"a talisman, charm, thing supposed to bring good luck to its possessor," also "person whose presence is supposed to be a cause of good fortune," 1881, from provincial French mascotte "sorcerer's charm, 'faerie friend,' good luck piece" (19c.), of uncertain origin, perhaps from or related to Provençal mascoto "sorcery, fetish" (a Narbonnese manuscript of 1233 has mascotto "procuress, enchantment, bewitchment in gambling"), from masco "witch," from Old Provençal masca, itself of unknown origin, perhaps from Medieval Latin masca "mask, specter, nightmare" (see mask (n.)).
Popularized by French composer Edmond Audran's 1880 comic operetta "La Mascotte," about a household "fairy" who gives luck to an Italian peasant, which was performed in a toned-down translation in England from fall 1881. In reference to animals (later costumed characters) representing sports teams, by 1889.
For the edification of readers not versed in baseball lore it should be stated that the mascot has become quite an important institution among the professional teams of America. He may be a boy possessed of some special attainment or physical peculiarity, or he may be a bull-pup with a prominent patch over his left eye. It matters not whether a mascot be brute or human, so long as his presence upon the players' bench insures a victory—in the minds of the players—to the team with which he has cast his fortunes and in whose favor he exercises the influence he is supposed to have with Dame Fortune. [Harry Clay Palmer, ed., "Athletic Sports in America, England, and Australia," New York, 1889]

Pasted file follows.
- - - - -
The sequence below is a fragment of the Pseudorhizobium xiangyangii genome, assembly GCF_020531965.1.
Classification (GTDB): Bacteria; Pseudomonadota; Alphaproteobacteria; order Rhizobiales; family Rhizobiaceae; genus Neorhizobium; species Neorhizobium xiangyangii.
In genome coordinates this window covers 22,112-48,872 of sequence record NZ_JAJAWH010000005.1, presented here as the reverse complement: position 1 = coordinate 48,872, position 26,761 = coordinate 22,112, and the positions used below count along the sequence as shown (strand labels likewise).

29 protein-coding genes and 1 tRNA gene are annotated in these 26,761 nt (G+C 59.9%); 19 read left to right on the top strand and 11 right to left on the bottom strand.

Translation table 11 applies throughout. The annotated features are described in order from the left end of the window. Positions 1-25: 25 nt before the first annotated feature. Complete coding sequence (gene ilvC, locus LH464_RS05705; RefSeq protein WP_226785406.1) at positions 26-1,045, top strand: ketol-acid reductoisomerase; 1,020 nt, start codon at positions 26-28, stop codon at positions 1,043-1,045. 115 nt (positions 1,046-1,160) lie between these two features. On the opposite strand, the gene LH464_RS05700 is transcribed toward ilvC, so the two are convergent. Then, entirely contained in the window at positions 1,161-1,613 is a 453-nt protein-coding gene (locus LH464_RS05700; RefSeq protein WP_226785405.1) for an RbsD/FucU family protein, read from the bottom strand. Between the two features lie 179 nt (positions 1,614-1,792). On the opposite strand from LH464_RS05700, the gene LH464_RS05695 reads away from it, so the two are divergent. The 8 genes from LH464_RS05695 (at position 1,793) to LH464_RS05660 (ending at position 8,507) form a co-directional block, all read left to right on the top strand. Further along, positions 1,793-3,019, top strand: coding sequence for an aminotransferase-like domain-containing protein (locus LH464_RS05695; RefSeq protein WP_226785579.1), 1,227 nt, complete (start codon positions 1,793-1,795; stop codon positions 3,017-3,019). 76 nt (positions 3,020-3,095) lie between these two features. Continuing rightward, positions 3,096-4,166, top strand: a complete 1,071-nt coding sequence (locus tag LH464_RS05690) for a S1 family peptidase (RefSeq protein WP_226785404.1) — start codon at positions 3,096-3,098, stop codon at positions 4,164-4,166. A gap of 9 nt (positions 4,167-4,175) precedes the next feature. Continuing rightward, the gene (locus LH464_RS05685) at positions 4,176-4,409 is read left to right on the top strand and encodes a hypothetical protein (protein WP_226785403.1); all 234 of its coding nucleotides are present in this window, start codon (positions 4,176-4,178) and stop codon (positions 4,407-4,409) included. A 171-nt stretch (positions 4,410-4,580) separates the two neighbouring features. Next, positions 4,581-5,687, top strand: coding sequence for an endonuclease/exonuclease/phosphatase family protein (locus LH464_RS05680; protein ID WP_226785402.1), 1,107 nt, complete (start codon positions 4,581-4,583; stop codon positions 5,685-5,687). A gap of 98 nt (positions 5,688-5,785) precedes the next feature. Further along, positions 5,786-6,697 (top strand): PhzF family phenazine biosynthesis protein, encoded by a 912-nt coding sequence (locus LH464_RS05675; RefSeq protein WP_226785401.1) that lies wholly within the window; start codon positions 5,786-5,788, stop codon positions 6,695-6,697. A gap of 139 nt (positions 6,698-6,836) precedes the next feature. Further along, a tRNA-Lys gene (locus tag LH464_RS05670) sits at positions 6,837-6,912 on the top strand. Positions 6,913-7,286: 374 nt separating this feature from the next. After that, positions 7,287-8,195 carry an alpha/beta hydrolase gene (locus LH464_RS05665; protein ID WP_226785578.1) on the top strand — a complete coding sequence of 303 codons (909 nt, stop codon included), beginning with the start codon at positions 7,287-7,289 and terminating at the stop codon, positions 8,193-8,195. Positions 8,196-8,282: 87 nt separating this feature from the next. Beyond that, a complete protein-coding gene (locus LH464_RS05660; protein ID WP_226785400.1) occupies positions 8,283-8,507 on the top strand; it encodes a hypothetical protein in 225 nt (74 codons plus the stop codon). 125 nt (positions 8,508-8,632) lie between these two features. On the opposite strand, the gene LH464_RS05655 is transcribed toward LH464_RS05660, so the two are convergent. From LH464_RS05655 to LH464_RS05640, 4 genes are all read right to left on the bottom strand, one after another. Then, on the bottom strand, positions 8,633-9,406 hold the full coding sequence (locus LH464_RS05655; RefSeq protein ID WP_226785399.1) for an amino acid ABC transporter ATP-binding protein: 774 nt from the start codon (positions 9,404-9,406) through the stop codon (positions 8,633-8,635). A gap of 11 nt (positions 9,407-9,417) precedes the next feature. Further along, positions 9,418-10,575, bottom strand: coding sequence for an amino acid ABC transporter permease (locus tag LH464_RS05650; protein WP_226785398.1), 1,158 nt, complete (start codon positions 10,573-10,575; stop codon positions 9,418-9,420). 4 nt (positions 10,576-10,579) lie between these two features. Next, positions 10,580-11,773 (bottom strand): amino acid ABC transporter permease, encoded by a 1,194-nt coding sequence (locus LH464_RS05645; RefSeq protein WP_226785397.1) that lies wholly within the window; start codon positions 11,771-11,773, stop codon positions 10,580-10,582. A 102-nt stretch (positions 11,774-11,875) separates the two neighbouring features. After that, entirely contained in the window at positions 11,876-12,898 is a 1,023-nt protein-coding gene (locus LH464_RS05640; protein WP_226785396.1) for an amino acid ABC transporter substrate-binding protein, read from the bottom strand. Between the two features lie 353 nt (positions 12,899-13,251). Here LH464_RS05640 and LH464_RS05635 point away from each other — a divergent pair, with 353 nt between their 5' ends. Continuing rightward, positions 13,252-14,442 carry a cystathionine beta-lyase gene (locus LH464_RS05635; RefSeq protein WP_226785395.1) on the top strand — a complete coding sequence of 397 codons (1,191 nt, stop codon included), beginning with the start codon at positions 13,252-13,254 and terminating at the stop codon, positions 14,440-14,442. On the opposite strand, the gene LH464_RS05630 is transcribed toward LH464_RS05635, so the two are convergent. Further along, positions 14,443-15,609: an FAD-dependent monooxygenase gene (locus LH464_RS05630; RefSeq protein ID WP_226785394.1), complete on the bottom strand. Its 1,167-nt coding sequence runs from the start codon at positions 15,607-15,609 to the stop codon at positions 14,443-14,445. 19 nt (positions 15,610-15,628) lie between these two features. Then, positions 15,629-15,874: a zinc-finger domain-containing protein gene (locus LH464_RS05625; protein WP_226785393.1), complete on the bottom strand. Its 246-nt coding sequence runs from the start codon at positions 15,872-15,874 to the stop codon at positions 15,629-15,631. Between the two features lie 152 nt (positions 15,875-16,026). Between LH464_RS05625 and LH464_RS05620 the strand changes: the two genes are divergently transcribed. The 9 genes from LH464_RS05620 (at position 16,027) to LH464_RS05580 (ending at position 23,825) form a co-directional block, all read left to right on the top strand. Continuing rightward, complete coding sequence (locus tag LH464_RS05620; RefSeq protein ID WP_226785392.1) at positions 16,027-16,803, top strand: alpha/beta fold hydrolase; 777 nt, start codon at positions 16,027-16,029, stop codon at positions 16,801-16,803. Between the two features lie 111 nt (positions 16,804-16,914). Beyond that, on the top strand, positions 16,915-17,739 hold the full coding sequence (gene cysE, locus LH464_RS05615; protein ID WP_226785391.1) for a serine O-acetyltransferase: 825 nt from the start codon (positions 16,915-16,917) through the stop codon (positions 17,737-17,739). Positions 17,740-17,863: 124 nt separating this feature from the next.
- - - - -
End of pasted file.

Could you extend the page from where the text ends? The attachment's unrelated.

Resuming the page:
Late Old English ræfen, refen, earlier hræfn (Mercian), hrefn, hræfn (Northumbrian, West Saxon), from Proto-Germanic *khrabanaz (source also of Old Norse hrafn, Danish ravn, Dutch raaf, Old High German hraban, German Rabe "raven," Old English hroc "rook"), from a PIE root imitative of harsh sounds (compare Latin crepare "to creak, clatter," cornix "crow," corvus "raven;" Greek korax "raven," korōnē "crow;" Old Church Slavonic kruku "raven;" Lithuanian krauklys "crow"). Old English, by a normal alteration of -fn, also used hræmn, hremm.
A larger species of crow common in Europe and Asia, noted for its lustrous black plumage and raucous voice; the raven is "popularly regarded as a bird of evil omen and mysterious character" [OED].
Raven mythology shows considerable homogeneity throughout the whole area [northern regions of the northern hemisphere] in spite of differences in detail. The Raven peeps forth from the mists of time and the thickets of mythology, as a bird of slaughter, a storm bird, a sun and fire bird, a messenger, an oracular figure and a craftsman or culture hero. [Edward A. Armstrong, "The Folklore of Birds," 1958]
The Quran connects the raven with Cain's murder of Abel, but in Christianity the bird plays a positive role in the stories of St. Benedict, St. Paul the Hermit, St. Vincent, etc. Poe's poem was published in 1845. It was anciently believed to live to a great age but also to be wanting in parental care. The raven standard was the flag of the Danish vikings. The vikings, like Noah, were said to have used the raven to find land when at sea. "When uncertain of their course they let one loose, and steered the vessel in his track, deeming that the land lay in the direction of his flight; if he returned to the ship, it was supposed to be at a distance" [Charles Swainson, "The Folk Lore and Provincial Names of British Birds," London, 1886]. As an English name for the constellation Corvus by late 14c.